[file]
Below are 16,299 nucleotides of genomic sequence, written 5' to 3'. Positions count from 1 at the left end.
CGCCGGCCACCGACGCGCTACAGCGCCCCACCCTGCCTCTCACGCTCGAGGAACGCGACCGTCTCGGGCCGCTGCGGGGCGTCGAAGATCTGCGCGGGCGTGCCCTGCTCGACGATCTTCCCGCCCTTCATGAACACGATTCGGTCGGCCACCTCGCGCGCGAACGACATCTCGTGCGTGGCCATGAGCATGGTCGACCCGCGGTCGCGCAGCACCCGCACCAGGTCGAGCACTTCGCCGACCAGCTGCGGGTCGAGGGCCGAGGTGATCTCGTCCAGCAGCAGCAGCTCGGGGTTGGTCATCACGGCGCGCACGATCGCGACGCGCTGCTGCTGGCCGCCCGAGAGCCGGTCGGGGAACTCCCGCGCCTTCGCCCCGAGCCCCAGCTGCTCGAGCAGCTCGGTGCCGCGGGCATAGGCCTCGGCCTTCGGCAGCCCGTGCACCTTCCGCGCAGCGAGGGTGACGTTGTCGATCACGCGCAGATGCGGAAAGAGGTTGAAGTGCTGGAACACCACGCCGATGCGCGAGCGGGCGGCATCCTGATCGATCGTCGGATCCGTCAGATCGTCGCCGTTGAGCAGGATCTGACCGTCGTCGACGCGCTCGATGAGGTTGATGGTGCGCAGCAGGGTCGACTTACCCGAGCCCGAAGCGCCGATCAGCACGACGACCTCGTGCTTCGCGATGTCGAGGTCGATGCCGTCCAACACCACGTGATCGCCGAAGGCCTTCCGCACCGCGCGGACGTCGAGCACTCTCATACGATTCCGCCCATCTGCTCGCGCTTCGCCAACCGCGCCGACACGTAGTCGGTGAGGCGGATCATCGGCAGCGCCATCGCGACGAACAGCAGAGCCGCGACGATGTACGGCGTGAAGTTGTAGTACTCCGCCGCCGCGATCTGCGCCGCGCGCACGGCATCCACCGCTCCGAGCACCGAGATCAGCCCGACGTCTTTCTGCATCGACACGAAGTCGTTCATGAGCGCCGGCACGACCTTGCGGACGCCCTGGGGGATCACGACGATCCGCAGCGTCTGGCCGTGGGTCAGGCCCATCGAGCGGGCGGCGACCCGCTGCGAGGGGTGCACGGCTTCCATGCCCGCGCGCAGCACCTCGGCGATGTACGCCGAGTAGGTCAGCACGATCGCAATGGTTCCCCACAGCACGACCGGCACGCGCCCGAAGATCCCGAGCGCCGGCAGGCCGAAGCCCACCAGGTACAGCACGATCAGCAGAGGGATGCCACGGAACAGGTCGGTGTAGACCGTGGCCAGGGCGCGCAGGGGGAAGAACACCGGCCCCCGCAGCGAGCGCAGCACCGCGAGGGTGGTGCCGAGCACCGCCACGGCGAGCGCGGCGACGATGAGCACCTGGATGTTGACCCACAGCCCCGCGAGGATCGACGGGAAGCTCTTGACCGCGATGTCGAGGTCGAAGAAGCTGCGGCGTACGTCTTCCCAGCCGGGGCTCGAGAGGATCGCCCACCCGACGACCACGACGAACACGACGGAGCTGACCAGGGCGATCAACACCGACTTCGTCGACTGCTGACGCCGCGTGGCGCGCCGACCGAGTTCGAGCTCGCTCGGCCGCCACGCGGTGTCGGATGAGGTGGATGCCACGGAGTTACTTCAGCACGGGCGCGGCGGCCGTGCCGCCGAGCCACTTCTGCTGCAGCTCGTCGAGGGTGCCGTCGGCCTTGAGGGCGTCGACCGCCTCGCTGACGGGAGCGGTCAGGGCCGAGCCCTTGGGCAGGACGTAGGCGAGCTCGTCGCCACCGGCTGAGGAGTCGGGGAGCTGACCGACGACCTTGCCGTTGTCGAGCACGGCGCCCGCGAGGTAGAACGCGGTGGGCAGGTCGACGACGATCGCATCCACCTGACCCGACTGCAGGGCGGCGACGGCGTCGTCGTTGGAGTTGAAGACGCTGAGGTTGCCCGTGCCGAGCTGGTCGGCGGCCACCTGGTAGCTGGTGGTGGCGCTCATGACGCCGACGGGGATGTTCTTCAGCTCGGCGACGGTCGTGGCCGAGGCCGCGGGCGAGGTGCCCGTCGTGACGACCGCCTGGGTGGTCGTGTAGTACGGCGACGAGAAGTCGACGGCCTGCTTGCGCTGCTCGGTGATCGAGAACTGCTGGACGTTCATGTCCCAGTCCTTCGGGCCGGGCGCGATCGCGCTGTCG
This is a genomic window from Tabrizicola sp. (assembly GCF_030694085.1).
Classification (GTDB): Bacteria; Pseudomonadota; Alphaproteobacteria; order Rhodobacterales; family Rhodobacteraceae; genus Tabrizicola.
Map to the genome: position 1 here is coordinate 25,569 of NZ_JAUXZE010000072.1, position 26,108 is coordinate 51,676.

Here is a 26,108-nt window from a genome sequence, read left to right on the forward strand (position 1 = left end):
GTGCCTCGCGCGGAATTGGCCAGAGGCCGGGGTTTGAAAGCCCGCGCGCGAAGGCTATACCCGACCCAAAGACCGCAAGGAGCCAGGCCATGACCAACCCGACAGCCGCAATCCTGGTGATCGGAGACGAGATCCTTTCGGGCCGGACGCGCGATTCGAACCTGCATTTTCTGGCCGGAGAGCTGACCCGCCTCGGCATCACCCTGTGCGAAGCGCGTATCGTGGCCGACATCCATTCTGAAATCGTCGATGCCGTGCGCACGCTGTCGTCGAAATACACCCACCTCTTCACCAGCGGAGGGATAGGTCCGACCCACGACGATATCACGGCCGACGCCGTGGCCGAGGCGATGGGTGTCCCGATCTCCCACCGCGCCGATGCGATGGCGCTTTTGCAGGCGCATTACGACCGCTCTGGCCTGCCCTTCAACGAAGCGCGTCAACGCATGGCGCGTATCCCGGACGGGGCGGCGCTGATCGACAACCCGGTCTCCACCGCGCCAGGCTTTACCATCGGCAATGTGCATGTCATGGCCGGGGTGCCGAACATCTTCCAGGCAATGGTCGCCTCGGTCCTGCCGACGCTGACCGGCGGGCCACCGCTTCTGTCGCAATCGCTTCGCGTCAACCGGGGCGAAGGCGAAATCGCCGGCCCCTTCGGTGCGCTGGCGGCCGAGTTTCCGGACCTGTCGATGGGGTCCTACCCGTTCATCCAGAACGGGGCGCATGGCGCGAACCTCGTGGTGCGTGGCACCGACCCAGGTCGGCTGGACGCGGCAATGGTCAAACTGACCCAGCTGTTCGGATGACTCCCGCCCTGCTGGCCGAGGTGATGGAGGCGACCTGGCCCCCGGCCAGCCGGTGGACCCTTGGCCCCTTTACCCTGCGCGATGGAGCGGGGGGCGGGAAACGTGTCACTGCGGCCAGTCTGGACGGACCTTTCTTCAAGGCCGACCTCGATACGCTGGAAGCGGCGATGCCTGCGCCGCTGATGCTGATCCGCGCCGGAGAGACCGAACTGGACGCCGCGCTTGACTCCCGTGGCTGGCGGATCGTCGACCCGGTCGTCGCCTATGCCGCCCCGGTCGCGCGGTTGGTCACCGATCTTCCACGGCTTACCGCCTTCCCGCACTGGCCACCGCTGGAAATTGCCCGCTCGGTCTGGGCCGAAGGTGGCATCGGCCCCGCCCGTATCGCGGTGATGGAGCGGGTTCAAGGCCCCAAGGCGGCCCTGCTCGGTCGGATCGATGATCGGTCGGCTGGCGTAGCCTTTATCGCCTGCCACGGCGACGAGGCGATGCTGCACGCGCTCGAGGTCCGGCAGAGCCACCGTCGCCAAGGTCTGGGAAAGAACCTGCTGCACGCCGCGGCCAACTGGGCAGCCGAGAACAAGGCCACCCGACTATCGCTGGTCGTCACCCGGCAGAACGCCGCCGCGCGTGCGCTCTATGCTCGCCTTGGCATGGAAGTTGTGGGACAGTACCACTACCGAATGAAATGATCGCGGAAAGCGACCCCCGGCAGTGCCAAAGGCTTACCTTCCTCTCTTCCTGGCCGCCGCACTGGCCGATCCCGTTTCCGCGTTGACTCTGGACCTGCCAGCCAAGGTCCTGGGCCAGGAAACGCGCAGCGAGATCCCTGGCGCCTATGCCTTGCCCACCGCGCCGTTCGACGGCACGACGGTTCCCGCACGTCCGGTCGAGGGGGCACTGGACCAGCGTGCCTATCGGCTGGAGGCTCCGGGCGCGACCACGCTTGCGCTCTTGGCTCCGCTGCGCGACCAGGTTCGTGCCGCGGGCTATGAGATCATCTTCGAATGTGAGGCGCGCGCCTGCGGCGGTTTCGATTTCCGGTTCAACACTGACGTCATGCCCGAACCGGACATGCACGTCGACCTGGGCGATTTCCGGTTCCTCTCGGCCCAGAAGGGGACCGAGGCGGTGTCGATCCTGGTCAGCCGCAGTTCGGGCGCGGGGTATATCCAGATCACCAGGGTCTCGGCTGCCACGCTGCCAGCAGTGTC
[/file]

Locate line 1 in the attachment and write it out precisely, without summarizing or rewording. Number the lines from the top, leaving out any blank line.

Below are 16,299 nucleotides of genomic sequence, written 5' to 3'. Positions count from 1 at the left end.